I’ll be reading your review soon and taking note of your experience, most certainly.

    I also look forward to reading your review of the Acer X34 GS. I notice the LG 34GP83-A-B is down to $799, perhaps for the Black Friday period over here in the States. I’d purchase it again, but I’m still waiting on my refund from the Acer. They’ve had it back for a week and a half now, but Amazon states it can take up to two weeks to receive refunds now. I’m not sure when they changed their policy from 3-5 business days. I will keep an eye out for the refund, and in the mean time, perhaps just end up waiting to see what happens with the Acer X34 GS.

    It certainly is the season, isn’t it? The best year for monitors in a long time seems to also be very bad in a lot of ways. What an unbalanced year.


    Hi all,

    Incredibly useful information and details found on this site and forum.

    I’m looking to buy a 1440p monitor that’s bigger than my current ViewSonic VP2770 that’s served me well for >7 years. I tend to sit a bit far from the screen and find myself straining to read small fonts at times. So 32″ it is. I don’t consider ultrawides because of space constraints (I will place my existing monitor in vertical orientation next to new one) and higher resolutions or scaling due to performance considerations (I am not going to spend $$$$ on GPUs that can barely provide playable fps on 4k with high settings).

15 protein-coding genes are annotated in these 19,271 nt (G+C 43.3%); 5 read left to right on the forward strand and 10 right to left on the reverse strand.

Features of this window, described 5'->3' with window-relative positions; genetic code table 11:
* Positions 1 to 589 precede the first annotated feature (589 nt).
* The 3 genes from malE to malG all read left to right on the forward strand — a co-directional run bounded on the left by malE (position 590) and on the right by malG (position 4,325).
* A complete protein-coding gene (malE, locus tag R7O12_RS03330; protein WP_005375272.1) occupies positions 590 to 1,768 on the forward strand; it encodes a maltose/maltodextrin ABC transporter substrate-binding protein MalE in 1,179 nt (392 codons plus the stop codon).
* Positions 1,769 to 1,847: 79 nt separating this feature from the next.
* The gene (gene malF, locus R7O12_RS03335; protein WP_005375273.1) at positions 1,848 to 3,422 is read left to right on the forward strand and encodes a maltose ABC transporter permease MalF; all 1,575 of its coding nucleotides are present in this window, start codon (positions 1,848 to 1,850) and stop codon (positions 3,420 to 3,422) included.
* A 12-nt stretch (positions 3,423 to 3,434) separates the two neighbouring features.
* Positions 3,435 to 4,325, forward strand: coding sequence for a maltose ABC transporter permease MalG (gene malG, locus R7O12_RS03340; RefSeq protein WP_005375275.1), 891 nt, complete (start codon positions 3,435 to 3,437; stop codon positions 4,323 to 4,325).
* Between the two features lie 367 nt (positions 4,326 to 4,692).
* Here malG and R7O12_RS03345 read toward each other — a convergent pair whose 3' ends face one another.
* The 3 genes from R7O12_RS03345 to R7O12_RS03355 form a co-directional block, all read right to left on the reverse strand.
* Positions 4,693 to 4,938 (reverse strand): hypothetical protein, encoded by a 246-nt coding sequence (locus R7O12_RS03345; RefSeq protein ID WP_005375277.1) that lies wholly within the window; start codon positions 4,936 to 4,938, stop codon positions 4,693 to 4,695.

I like color accuracy of IPS but it’s not critical to me. What I do need from my next monitor is fast refresh rate and the best responsiveness I can find for my budget as I game quite a bit. I considered XB323U and price is hard to justify for me.

    So I narrowed my choice down to Gigabyte G32QC and Asus XG32VC. Former is relatively well known and although it’s not the most responsive and has issues with overdrive implementation I think I can live with as it will be a lot better than what I play on now anyway and it’s a great value for the money.
    Asus on the other hand is new, had a silent launch in october, was impossible to buy until few weeks ago (at least it wasn’t listed with a price anywhere in US online outlets until a week or two ago) and has no reviews.
    @ PCM2 mentioned in earlier postthat XG32VC uses different panel than what most existing similar class offerings do. Does different mean “newer”, “better”, or maybe “cheaper”, “slower”, or is it just complete unknown?
    Is there any additional information available on this model?

    Asus costs $500 vs $330-350 for gigabyte but In favor of XG32VC is the built in KVM feature that I would actually use extensively. If I go with gigabyte I will have to buy a separate $25 usb switching device so it might as well be added to G32QC price. So question is, will Asus be worth extra ~$125 ?

    Curious what do knowledgeable people here think. Am I missing any other obvious contenders fitting my needs?